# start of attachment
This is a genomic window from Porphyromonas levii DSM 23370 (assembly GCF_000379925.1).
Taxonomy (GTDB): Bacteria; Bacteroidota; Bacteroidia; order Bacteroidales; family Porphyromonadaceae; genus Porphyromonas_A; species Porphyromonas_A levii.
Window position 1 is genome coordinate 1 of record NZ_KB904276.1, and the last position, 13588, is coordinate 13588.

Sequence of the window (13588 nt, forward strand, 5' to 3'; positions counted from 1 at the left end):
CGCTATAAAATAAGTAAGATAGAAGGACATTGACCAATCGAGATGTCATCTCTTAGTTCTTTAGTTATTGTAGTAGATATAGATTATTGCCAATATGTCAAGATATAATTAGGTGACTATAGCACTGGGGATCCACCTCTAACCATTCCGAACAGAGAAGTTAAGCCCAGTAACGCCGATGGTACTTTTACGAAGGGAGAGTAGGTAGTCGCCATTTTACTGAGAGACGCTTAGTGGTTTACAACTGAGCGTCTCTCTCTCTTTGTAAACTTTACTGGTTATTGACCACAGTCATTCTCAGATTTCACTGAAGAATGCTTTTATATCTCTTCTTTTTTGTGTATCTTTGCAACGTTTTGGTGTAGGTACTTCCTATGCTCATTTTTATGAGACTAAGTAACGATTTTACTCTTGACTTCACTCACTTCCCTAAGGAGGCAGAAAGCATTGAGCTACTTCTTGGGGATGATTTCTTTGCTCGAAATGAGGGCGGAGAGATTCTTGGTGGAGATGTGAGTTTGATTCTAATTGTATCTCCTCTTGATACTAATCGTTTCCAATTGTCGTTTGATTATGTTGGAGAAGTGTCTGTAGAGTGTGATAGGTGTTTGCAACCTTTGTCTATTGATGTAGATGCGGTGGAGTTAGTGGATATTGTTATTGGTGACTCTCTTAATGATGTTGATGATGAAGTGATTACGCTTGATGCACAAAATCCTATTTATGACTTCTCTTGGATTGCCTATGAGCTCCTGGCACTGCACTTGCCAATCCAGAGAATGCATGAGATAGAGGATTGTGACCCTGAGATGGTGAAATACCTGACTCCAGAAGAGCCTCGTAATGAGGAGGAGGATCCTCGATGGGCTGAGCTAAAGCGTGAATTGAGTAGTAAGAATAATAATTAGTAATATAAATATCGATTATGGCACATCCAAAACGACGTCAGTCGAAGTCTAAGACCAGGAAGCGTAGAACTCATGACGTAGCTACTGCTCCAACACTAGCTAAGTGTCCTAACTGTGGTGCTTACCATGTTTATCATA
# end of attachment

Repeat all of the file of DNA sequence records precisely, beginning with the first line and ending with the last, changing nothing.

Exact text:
This is a genomic window from Porphyromonas levii DSM 23370 (assembly GCF_000379925.1).
Taxonomy (GTDB): Bacteria; Bacteroidota; Bacteroidia; order Bacteroidales; family Porphyromonadaceae; genus Porphyromonas_A; species Porphyromonas_A levii.
Window position 1 is genome coordinate 1 of record NZ_KB904276.1, and the last position, 13588, is coordinate 13588.

Sequence of the window (13588 nt, forward strand, 5' to 3'; positions counted from 1 at the left end):
CGCTATAAAATAAGTAAGATAGAAGGACATTGACCAATCGAGATGTCATCTCTTAGTTCTTTAGTTATTGTAGTAGATATAGATTATTGCCAATATGTCAAGATATAATTAGGTGACTATAGCACTGGGGATCCACCTCTAACCATTCCGAACAGAGAAGTTAAGCCCAGTAACGCCGATGGTACTTTTACGAAGGGAGAGTAGGTAGTCGCCATTTTACTGAGAGACGCTTAGTGGTTTACAACTGAGCGTCTCTCTCTCTTTGTAAACTTTACTGGTTATTGACCACAGTCATTCTCAGATTTCACTGAAGAATGCTTTTATATCTCTTCTTTTTTGTGTATCTTTGCAACGTTTTGGTGTAGGTACTTCCTATGCTCATTTTTATGAGACTAAGTAACGATTTTACTCTTGACTTCACTCACTTCCCTAAGGAGGCAGAAAGCATTGAGCTACTTCTTGGGGATGATTTCTTTGCTCGAAATGAGGGCGGAGAGATTCTTGGTGGAGATGTGAGTTTGATTCTAATTGTATCTCCTCTTGATACTAATCGTTTCCAATTGTCGTTTGATTATGTTGGAGAAGTGTCTGTAGAGTGTGATAGGTGTTTGCAACCTTTGTCTATTGATGTAGATGCGGTGGAGTTAGTGGATATTGTTATTGGTGACTCTCTTAATGATGTTGATGATGAAGTGATTACGCTTGATGCACAAAATCCTATTTATGACTTCTCTTGGATTGCCTATGAGCTCCTGGCACTGCACTTGCCAATCCAGAGAATGCATGAGATAGAGGATTGTGACCCTGAGATGGTGAAATACCTGACTCCAGAAGAGCCTCGTAATGAGGAGGAGGATCCTCGATGGGCTGAGCTAAAGCGTGAATTGAGTAGTAAGAATAATAATTAGTAATATAAATATCGATTATGGCACATCCAAAACGACGTCAGTCGAAGTCTAAGACCAGGAAGCGTAGAACTCATGACGTAGCTACTGCTCCAACACTAGCTAAGTGTCCTAACTGTGGTGCTTACCATGTTTATCATA